There’s a subtle sophistication to a home with proper shutters. When shutters are askew, it looks tacky and haphazard. Avoid this by having your windows accurately measured before placing a shutter order.

    Missing Shutter Capping

    detailed view of Timberlane panel shutters with copper capping installed to avoid unwanted shutter damage

    We can’t stress this enough: Shutter capping is a necessary part of any top-notch installation and should never be overlooked. As we mention in our post about the importance of shutter capping, neglecting to install the protective metal “roof” on the top rail of your shutters is like letting your insurance lapse.

    Indeed, even the highest quality wood shutters need this extra layer of protection from Mother Nature. Left exposed, the wood can suffer water damage that cuts its lifespan short. Simply put: You won’t get maximum return on your shutter investment without shutter capping.

    Capping also has aesthetic value; it’s available in aluminum and copper and can also be painted to blend in with the color of the shutters.

    Hardware Mishaps

    detailed view of a Timberlane fully functional shutter hinge installed on white window casing

    Shutter capping is considered essential hardware, but many design-conscious homeowners choose to adorn their shutters with all the optional “bells and whistles,” as well.

    Decorative shutter hardware can take a home’s overall look to a whole new level — but the hardware has to be chosen wisely and installed properly. A few common hardware mistakes include:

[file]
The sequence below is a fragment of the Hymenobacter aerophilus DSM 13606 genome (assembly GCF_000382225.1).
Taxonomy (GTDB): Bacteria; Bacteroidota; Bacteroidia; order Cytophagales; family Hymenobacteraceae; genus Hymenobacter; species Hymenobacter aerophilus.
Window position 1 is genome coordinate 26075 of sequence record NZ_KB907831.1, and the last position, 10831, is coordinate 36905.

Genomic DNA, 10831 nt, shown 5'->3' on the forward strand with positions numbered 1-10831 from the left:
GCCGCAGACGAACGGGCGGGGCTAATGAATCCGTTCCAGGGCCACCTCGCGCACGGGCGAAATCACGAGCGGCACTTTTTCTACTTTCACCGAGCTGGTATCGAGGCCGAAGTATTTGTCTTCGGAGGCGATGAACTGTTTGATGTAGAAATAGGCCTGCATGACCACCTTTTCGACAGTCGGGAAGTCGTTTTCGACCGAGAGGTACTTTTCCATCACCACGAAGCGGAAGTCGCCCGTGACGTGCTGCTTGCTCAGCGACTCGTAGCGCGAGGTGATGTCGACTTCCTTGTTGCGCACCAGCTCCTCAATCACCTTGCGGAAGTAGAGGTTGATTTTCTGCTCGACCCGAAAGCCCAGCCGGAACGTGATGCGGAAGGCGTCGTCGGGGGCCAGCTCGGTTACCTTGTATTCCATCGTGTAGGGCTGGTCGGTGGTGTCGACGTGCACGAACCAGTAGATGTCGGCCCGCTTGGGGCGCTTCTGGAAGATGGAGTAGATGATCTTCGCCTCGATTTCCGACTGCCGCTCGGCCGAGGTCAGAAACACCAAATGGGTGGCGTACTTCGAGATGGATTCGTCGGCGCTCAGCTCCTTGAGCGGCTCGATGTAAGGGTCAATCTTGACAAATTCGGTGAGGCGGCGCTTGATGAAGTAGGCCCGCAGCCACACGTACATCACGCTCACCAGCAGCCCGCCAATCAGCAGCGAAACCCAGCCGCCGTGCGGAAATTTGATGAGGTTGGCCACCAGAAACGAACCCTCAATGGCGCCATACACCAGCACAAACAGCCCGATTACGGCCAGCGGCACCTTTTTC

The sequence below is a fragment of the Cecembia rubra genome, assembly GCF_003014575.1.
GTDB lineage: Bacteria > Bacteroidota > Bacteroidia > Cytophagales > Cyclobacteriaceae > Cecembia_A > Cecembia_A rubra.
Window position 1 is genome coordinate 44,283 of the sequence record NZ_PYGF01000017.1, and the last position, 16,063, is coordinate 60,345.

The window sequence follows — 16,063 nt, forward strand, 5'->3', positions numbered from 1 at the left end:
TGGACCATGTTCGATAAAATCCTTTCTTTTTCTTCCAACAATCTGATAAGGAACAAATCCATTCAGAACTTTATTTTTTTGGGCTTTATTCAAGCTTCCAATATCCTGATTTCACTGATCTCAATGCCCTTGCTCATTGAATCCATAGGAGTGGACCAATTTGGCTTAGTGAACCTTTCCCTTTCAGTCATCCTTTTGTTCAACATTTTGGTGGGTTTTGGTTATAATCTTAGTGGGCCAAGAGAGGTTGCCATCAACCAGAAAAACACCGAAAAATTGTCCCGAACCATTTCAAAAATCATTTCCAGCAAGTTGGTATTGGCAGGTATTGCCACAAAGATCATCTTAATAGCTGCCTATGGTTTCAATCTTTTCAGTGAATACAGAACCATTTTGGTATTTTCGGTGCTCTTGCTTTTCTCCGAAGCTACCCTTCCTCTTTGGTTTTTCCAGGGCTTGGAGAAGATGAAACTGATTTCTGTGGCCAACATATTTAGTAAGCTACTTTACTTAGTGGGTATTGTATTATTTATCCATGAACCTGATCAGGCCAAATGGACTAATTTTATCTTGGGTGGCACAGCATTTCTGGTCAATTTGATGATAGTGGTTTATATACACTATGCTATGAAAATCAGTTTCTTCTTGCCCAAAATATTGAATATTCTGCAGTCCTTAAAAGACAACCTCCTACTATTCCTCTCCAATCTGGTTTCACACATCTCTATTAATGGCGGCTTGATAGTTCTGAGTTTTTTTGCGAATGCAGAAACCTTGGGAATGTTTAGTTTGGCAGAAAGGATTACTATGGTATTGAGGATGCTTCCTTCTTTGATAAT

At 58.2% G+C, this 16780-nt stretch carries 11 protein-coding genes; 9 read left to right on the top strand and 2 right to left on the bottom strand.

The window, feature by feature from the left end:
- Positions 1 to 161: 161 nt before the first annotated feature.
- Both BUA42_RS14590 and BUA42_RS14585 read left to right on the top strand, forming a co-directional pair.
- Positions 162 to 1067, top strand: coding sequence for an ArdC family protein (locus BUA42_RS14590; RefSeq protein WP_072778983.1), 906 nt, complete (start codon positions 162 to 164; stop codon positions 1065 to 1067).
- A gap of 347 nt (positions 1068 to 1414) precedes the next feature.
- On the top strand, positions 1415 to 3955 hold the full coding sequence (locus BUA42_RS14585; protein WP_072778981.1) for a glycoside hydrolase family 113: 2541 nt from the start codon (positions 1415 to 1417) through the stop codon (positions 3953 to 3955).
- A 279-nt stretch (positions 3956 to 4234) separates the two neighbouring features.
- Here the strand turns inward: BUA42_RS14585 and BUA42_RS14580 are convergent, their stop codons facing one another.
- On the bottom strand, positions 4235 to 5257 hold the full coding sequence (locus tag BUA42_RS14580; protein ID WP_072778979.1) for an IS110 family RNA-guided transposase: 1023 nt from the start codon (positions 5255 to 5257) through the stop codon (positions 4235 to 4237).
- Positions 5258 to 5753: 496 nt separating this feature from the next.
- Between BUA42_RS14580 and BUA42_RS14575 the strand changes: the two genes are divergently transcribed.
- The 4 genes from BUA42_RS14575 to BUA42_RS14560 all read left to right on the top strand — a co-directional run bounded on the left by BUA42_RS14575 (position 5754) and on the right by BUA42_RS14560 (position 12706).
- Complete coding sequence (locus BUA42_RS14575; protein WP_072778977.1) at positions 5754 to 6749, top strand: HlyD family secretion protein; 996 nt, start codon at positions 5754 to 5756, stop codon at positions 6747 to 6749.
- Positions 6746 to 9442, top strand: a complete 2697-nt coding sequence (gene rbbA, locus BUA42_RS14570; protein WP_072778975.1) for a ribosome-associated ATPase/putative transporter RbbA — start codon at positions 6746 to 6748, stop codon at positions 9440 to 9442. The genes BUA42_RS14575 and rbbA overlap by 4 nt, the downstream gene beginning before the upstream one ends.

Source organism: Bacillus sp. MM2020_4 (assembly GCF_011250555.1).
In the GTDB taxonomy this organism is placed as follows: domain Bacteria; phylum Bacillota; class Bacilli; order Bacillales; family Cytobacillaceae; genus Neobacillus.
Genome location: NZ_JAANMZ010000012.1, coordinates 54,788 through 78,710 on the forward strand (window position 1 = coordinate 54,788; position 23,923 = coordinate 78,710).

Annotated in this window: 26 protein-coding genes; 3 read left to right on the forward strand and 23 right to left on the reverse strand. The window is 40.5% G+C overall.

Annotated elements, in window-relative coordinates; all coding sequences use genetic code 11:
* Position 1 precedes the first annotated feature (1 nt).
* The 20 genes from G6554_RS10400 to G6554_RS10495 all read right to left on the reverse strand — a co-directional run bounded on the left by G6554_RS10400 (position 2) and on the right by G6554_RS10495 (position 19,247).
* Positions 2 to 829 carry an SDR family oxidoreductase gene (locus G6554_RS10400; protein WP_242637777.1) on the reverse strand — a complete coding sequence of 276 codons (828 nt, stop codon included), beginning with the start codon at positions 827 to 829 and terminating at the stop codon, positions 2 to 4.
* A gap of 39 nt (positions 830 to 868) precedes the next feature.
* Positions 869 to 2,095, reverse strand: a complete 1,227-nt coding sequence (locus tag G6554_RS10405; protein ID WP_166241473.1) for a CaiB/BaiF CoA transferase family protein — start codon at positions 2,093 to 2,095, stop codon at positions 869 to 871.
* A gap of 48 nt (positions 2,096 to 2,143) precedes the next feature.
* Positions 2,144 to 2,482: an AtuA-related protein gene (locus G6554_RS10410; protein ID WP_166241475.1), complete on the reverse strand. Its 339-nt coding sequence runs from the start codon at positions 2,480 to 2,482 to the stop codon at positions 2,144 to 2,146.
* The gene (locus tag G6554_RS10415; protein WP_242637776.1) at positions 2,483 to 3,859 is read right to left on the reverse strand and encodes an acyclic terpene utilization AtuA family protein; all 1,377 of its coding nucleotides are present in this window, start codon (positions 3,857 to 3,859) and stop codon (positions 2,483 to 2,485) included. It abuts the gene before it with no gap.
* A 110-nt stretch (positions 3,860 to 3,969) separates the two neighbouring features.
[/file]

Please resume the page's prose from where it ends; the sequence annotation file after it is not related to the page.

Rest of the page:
• Hinges placed in the wrong spot. Remember that even if you don’t plan to open and close your shutters, they should at least look as if they can close tight over the window opening. Therefore, depending on the materials of your home’s exterior and window casing, hinges may be mounted directly to the face of your home or inside the window casing. Check out our helpful installation instructions to see which method of install works for your home.
    • Straps screwed to the wrong side of the shutter. When the shutter is open, the straps should not show; they should be affixed to the side of the shutter that faces the home.
    • Roaming tiebacks. The placement of shutter tiebacks, otherwise known as “shutter dogs,” is a personal choice. Timberlane recommends installing tiebacks along the bottom edge of the shutter (about four inches in from the shutter’s edge), not off to the side.

    Your home is your domain, and any way you choose to style your shutters is a beautiful thing. But if you’re concerned with nailing the authentic, functional shutter look, your hardware has to be on point.

    This is easy to achieve with Timberlane’s comprehensive end-to-end service; your personal design consultant will help you select the right hardware, and your experienced installer will ensure a flawless finished look!

    How to Achieve the Perfect Look with Exterior Shutters

    perfectly proportionate Timberlane shutter featured raised panels, shutter hinges, shutter locks and shutter tiebacks

    You don’t have to be a shutter expert to know the difference between home design done right, and “something is a little off.” Exterior shutters are just one detail that adds up to the envy-inspiring curb appeal you crave. Giving every detail its due attention can pay big dividends, while neglecting those details can drag your whole look down..

    Fortunately, you have bona fide shutter experts at your fingertips who can execute the perfect shutter installation. Start the process by scheduling a consultation with Timberlane!